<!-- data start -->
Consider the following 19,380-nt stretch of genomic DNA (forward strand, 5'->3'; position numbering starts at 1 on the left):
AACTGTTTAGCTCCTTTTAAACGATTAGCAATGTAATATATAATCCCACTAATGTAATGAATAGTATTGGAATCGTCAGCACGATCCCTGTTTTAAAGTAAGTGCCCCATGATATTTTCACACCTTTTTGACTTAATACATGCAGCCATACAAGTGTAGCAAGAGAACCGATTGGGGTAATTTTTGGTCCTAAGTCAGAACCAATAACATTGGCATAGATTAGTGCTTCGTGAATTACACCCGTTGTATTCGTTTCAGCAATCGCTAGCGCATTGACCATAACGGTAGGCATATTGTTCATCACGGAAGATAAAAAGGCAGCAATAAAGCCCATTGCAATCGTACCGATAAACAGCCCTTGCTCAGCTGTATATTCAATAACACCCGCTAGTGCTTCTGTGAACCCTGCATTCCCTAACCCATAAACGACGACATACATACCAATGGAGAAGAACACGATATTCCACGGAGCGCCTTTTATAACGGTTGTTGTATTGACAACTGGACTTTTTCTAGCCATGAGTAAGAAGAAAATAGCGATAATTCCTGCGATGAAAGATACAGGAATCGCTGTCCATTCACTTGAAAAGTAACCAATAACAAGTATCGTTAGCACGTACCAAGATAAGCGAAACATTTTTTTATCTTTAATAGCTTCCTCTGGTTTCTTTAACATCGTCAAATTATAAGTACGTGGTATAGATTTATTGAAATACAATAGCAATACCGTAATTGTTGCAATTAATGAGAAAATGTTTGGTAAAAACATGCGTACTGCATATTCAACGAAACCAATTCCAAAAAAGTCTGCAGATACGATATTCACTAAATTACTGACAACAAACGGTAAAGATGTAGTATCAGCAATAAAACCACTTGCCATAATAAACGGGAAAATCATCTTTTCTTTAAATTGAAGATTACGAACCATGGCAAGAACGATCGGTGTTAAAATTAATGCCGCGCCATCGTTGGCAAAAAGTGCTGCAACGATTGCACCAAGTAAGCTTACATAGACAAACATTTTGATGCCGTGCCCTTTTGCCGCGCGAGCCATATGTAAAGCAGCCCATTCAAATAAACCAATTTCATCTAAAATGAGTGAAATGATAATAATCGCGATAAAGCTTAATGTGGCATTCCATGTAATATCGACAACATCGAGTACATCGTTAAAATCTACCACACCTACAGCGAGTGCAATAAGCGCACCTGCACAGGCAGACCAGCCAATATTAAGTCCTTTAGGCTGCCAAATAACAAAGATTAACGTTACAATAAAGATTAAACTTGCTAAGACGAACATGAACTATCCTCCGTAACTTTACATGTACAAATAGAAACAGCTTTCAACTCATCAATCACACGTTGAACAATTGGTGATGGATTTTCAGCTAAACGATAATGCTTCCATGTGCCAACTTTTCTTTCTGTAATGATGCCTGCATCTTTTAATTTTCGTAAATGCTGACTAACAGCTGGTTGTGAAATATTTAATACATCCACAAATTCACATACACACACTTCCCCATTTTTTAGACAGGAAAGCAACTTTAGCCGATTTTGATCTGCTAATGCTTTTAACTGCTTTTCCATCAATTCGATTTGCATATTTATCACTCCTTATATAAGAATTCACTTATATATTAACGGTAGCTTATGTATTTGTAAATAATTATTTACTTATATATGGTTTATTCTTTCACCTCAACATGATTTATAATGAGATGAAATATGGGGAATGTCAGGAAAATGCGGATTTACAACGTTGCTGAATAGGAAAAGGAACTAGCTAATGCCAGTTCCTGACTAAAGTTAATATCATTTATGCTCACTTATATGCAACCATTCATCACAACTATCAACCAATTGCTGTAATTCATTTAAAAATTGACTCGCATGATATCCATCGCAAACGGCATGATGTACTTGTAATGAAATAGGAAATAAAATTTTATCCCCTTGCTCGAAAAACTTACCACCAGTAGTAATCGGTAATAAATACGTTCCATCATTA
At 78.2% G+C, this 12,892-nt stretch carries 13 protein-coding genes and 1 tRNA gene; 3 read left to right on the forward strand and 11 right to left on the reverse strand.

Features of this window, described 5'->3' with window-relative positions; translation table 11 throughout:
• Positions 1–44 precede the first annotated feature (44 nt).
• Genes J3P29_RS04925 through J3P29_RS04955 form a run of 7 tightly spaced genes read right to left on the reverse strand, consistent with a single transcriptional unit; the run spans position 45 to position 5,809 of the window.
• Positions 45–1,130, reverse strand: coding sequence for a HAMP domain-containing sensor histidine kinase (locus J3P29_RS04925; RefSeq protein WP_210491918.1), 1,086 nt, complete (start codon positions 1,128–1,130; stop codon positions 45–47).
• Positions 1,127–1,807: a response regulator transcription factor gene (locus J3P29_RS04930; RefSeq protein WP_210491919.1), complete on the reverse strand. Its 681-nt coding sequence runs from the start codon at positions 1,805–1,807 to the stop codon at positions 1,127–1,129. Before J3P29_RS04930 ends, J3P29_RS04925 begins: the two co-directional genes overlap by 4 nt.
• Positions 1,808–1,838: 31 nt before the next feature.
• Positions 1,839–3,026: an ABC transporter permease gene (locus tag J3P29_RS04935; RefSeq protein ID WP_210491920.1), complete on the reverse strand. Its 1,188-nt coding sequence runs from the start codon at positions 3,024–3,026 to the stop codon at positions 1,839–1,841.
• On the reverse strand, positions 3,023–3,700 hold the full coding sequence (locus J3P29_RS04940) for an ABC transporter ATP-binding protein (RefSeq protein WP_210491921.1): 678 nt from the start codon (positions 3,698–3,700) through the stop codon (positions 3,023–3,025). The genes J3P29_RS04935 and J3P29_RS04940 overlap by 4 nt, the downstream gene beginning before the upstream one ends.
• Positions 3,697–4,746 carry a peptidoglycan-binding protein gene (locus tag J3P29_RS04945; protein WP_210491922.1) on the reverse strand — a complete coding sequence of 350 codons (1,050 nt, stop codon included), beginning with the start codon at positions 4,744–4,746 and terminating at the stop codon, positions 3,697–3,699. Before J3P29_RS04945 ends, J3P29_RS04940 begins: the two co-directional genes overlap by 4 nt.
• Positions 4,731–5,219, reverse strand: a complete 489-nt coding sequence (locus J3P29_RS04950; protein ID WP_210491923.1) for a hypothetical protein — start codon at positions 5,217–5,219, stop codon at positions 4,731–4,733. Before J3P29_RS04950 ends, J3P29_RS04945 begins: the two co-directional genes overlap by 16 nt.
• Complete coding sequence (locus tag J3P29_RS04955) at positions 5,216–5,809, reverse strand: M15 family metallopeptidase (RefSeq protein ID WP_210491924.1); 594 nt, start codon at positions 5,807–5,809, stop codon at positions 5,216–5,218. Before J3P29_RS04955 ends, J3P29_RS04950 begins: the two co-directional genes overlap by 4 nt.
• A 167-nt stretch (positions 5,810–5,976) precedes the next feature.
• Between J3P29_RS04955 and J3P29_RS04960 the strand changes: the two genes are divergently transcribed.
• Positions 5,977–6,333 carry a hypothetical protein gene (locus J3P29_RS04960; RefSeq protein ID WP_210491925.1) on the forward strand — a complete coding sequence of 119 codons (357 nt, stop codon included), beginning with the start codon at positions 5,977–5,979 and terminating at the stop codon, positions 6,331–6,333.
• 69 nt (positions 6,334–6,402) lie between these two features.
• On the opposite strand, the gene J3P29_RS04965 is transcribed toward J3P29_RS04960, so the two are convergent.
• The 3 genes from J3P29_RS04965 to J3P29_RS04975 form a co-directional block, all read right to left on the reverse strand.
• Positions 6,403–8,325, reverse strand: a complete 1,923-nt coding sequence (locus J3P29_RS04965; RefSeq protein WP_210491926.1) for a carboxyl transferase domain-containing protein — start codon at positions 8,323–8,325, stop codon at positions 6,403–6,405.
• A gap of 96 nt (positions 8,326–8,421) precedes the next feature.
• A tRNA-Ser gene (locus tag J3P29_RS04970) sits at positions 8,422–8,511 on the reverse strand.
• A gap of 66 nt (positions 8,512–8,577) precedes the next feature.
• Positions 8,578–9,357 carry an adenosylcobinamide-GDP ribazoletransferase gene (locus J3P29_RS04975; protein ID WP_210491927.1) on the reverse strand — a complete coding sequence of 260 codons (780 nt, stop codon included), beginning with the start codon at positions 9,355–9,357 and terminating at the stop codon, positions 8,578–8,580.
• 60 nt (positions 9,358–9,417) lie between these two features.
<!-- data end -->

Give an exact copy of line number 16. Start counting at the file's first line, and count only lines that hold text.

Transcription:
• Between J3P29_RS04955 and J3P29_RS04960 the strand changes: the two genes are divergently transcribed.